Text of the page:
Safford puts cell phone ordinance on hold

Jon Johnson Photo/Gila Herald: Safford Police Chief Joe Brugman addresses the Safford City Council regarding a proposed city ordinance banning the use of cell phones or other electronic devices while operating a motor vehicle.

By Jon Johnson

SAFFORD – Citing a need for cohesion between municipalities, the Safford City Council declined to vote on a ban on the use of cell phones while driving within city limits.

“I don’t want this to die,” Safford Mayor Jason Kouts said pun unintended. “I’m 100 percent in favor of this, (but) I don’t want us to vote on this tonight because from the sounds of it I don’t know if I’m going to get it to pass.” 

Safford Police Chief Joe Brugman presented the ordinance to the council and said that since the rise in the use of smartphones traffic collisions that previously leveled off or lessened have now increased in the last decade. He said car versus pedestrian and car versus bicyclist collisions have increased the most and often result in a fatality.

The proposed ordinance would make it against Safford City Code to use handheld mobile telephones or portable electronic devices while driving. The ordinance would still allow for hands-free use through integration with one’s vehicle. First responders such as police, fire, and EMS are exempt from the law while performing their duties, and anyone communicating with them or a hospital would be exempt as well.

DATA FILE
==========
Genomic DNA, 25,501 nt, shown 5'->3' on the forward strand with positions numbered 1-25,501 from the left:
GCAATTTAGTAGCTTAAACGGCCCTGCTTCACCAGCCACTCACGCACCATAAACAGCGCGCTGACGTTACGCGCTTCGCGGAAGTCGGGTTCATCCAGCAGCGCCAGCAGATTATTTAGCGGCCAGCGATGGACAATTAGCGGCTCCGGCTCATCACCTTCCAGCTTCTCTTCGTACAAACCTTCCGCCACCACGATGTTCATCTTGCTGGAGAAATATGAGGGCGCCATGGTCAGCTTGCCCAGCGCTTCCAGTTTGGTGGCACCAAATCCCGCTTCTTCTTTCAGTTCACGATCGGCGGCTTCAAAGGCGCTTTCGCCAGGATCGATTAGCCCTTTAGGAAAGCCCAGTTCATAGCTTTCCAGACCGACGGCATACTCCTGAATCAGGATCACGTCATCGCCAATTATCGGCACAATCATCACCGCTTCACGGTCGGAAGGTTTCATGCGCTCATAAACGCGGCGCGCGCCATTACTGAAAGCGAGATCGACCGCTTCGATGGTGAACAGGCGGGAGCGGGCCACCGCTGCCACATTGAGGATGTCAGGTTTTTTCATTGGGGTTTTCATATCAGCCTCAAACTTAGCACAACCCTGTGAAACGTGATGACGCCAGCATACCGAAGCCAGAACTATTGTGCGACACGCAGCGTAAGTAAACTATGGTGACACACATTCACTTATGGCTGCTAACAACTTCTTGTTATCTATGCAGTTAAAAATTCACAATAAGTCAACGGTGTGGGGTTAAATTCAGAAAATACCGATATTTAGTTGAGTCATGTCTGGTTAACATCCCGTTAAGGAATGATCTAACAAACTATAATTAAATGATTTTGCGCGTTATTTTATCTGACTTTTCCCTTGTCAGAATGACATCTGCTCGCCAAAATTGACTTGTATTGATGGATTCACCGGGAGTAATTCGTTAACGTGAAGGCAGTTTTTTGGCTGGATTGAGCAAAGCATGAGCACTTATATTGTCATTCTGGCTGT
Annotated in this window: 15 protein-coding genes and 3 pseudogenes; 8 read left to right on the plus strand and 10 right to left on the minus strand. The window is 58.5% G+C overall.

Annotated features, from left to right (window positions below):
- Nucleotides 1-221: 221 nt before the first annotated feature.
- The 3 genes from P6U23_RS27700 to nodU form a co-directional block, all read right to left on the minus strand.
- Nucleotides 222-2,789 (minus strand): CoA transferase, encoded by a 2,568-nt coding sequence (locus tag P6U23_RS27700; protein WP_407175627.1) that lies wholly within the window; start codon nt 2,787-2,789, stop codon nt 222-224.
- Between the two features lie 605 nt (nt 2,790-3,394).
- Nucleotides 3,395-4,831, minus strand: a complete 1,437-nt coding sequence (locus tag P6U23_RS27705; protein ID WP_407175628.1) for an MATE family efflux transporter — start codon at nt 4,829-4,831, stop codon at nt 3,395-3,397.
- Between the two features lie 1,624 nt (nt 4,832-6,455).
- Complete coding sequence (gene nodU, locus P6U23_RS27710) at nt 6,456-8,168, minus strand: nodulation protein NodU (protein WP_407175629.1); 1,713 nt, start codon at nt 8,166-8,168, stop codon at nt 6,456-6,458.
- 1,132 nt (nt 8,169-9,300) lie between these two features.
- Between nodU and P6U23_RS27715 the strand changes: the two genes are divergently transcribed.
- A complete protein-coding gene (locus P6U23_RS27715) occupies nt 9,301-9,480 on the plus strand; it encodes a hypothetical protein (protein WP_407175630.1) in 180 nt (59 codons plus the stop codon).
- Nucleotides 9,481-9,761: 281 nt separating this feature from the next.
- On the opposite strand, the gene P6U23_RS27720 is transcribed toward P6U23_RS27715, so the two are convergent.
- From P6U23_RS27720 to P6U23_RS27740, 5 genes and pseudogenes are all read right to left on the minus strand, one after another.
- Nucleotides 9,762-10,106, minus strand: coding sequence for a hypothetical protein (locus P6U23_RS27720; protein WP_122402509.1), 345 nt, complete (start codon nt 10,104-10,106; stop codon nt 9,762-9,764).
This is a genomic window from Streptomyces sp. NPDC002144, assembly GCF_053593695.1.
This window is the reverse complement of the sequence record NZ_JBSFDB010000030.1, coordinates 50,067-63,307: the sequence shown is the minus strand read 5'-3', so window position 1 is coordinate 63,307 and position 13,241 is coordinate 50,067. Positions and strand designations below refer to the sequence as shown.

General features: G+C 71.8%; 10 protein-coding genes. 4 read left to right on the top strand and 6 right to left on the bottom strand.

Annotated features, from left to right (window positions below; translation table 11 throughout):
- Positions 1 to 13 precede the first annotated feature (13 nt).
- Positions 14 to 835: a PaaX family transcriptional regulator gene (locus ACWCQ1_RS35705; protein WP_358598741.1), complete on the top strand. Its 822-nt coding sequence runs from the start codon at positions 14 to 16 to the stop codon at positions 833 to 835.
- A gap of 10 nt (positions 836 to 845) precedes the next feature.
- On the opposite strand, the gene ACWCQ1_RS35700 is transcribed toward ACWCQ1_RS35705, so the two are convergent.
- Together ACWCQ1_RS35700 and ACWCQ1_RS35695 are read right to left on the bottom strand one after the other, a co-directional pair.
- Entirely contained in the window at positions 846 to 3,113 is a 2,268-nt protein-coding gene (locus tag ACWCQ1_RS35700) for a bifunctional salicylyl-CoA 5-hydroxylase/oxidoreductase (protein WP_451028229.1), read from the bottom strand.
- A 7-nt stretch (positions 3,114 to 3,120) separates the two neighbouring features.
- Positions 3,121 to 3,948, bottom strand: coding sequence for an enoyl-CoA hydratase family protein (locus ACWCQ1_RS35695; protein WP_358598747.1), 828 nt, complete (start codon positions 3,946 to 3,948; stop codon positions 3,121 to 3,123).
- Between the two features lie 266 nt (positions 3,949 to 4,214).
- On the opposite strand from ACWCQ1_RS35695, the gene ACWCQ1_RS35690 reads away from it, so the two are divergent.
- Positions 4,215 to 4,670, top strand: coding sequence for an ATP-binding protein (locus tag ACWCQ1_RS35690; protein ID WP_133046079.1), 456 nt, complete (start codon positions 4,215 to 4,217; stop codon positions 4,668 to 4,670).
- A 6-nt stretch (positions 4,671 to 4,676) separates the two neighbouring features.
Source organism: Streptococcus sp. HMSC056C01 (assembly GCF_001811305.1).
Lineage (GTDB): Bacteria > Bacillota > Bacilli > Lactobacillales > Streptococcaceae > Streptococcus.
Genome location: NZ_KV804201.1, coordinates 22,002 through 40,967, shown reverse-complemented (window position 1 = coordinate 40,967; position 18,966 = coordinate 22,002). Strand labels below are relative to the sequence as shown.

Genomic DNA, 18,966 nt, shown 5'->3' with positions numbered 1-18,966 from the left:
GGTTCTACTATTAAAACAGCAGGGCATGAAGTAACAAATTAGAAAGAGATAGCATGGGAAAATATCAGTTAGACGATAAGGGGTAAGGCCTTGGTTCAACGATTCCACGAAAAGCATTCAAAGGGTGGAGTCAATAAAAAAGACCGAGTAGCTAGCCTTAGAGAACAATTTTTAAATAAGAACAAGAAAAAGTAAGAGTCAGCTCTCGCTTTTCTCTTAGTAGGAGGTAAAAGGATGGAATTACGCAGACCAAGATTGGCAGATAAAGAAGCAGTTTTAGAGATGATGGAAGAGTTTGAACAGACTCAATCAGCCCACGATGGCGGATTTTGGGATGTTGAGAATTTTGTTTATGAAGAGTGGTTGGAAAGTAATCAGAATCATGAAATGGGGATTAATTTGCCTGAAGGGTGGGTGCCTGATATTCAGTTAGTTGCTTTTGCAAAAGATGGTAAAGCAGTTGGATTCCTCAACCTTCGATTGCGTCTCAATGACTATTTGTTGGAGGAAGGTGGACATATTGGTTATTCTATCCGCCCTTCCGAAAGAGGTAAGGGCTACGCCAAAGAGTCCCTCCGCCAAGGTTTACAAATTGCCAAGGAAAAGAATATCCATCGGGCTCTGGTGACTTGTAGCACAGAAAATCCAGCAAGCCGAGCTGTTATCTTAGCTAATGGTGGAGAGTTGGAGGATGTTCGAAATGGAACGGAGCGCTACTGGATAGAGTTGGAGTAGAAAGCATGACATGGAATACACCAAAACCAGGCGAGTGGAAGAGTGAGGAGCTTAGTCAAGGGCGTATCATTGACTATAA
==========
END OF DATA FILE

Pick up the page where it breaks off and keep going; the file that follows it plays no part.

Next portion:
A violation of the ordinance would allow officers to cite a person for a civil traffic violation with a first-time penalty of $50, followed by a $100 fine for a second violation and a $200 fine for a third and any subsequent violations.   

Brugman said Arizona is only one of two states that don’t have a statewide ban on the use of cell phones while driving and told the council about some data from the National Highway Traffic Safety Administration, which reported 3,450 deaths nationally in 2016 were due to distracted driving.

He added that the average time a person spends looking at their cell phone screen to either text, email, make a call, or some other use is five seconds at a time. Traveling at just 35 mph, that means a driver is blind from the road for 250 feet – just 50 feet shy of the length of a football field.

“That’s just at 35 mph,” Brugman said. “This doesn’t take into account any reaction time or braking time.”

While the council said they were in favor of the ordinance, Mayor Jason Kouts and council members Michael Andazola Sr., Arnold Lopez, and Gene Seale said they were wary about passing an ordinance that wasn’t the same in Thatcher and Pima since the various municipal courts are now together as the Gila Valley Consolidated Court.

“I personally am in favor of doing something,” Seale said. “I could be more in favor of having (a) dialogue with the other communities and putting together an ordinance that would be exactly the same in every community.”

Brugman had informed the council that he has had discussions with Pima, Thatcher, and Graham County regarding having a similar ordinance in each area.